Local priorities, universal priorities, and enabling harm.

Author:Barry, Christian

"National communities," Michael Ignatieff writes in his thoughtful essay on the prospects for a global ethic, "have some good reasons, as well as some not so good ones, to privilege local ahead of universal priorities and interests." (1) And he goes on to explain the clash of local and universal priorities as rooted in a conflict between the values of "justice and democracy." I would rather suggest that the conflict is an internal one--a conflict inherent in our thinking about what justice requires. But in any case, he is surely right that providing a compelling account of how to distinguish good from bad reasons for privileging local priorities, and identifying how weighty the good reasons for local priorities are, is fundamental to developing a plausible global ethic.

When a national community privileges local over universal priorities, it gives more weight to the interests of its members than they would have in an impartial ordering. Only a radical nationalist affirms the absolute privileging of local priorities, and only the most radical cosmopolitan denies that local priorities can ever be privileged. At present, there is little agreement about just how local and universal priorities should be balanced as a matter of policy, even though (as I will discuss below) there seems to be substantial agreement on some very clear-cut cases.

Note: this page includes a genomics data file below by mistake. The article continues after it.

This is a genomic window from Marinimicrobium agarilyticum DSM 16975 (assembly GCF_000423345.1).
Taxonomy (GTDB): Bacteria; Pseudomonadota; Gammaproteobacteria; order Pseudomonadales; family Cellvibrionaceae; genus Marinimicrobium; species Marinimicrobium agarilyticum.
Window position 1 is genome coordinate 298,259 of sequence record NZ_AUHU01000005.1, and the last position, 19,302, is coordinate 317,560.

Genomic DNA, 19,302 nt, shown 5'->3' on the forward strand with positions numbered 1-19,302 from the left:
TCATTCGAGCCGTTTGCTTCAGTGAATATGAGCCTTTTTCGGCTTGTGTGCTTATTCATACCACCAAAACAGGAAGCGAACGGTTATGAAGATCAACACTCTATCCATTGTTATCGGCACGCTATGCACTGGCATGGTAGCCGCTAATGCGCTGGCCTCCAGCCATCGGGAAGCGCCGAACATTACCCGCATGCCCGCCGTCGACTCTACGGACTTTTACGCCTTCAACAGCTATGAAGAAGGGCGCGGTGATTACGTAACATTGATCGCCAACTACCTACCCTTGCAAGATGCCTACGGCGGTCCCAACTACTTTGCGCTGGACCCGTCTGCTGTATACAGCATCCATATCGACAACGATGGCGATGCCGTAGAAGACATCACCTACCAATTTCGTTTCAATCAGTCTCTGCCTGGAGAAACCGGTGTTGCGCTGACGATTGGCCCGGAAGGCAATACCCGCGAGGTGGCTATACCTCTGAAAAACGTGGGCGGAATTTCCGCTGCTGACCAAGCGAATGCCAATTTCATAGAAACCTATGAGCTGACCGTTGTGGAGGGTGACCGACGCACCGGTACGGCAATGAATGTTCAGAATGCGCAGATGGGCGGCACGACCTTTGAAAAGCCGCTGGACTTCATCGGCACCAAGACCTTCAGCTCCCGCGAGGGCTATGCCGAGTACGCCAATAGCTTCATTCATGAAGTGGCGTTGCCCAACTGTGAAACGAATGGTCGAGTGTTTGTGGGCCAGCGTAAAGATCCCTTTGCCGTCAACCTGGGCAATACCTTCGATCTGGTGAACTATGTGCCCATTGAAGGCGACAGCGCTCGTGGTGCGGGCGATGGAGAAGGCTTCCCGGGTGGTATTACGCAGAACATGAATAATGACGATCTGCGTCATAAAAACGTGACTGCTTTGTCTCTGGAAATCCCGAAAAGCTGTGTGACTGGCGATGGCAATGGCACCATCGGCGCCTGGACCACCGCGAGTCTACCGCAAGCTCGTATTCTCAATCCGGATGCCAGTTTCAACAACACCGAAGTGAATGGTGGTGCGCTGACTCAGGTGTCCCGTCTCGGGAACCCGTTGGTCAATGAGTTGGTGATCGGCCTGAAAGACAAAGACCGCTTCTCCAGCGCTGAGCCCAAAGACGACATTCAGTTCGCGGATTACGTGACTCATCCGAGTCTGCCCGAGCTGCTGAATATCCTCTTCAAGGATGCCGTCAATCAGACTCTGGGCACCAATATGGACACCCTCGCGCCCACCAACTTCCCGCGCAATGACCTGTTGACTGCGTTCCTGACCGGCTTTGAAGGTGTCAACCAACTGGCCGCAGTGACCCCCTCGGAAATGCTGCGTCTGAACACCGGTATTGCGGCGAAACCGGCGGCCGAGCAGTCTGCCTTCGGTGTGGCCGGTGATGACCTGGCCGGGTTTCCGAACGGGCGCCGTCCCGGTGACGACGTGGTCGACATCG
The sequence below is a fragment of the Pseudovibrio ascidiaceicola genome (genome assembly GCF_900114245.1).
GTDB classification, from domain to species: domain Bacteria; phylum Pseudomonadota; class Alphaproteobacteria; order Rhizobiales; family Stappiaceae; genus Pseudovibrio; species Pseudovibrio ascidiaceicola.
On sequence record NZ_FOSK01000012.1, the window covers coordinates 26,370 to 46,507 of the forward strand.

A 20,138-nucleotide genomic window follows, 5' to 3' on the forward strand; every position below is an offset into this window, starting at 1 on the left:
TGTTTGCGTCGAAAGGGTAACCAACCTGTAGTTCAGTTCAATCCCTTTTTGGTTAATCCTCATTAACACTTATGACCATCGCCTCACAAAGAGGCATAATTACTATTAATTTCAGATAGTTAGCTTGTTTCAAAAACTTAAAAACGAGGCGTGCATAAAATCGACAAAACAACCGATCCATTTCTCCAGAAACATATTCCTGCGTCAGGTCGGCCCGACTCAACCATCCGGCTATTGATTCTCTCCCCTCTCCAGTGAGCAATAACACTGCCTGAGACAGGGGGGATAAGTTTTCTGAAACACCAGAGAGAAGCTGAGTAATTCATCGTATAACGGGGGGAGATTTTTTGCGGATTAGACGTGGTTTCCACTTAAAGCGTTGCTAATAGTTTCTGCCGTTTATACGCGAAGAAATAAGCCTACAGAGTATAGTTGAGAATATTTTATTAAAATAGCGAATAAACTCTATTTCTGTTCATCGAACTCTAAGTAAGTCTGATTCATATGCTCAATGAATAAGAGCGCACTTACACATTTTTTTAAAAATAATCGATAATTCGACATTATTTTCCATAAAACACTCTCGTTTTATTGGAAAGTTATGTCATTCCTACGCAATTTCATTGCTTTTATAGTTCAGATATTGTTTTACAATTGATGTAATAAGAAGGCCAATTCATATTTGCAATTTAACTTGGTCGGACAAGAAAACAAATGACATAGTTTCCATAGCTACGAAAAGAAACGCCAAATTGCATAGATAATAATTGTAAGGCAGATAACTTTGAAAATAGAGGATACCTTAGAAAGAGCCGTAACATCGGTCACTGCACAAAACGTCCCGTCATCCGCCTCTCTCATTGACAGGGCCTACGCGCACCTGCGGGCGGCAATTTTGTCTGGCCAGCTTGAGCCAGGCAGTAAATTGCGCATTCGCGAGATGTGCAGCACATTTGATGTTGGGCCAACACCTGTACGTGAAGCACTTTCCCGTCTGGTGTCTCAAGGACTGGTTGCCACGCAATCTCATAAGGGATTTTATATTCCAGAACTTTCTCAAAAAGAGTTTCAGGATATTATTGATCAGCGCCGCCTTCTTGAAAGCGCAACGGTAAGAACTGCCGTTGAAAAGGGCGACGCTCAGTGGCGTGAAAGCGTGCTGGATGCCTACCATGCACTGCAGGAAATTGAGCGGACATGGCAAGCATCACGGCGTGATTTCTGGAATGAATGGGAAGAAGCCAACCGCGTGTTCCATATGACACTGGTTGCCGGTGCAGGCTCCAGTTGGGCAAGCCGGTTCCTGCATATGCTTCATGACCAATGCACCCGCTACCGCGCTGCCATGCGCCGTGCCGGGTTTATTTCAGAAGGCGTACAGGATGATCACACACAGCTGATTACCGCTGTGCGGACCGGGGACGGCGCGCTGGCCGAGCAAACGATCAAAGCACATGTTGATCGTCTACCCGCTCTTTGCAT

Before turning to questions of substance, however, it is important to note that there is just as much heated philosophical disagreement over the best method for determining the appropriate balance between local and universal priorities. Some philosophers, as Ignatieff notes, require that privileging the local be justified from an impartial point of view--the view from nowhere in particular. It may seem puzzling that any meaningful local priority could be justified in this way. If we really recognize that we are but one among many, and that our well-being and that of those close to us is of no greater intrinsic importance than the well-being of others, how can we hope to justify the moral weight we ascribe to the interests of our co-nationals, especially to our near and dear, who may be already pretty well off? With this starting point, it may seem obvious that one will arrive at the radical conclusions reached by such theorists as Peter Singer and Peter Unger, who maintain that we act seriously immorally if we fail to give away most of our financially valuable assets to reduce the severe deprivations of others. (2) However, this impression may be misleading. Perhaps allowing certain forms of local priority--to family, close friends, and so on--is required if people are to live lives that they can recognize as having any value, given certain facts about human nature that cannot be easily changed, if they can be changed at all. (3) And perhaps privileging the local is the best administrative device we currently have for protecting the interests of people throughout the world. (4) To take an example from trade policy, having a global order in which each government makes trade policies that enhance the well-being of its citizens without taking into...

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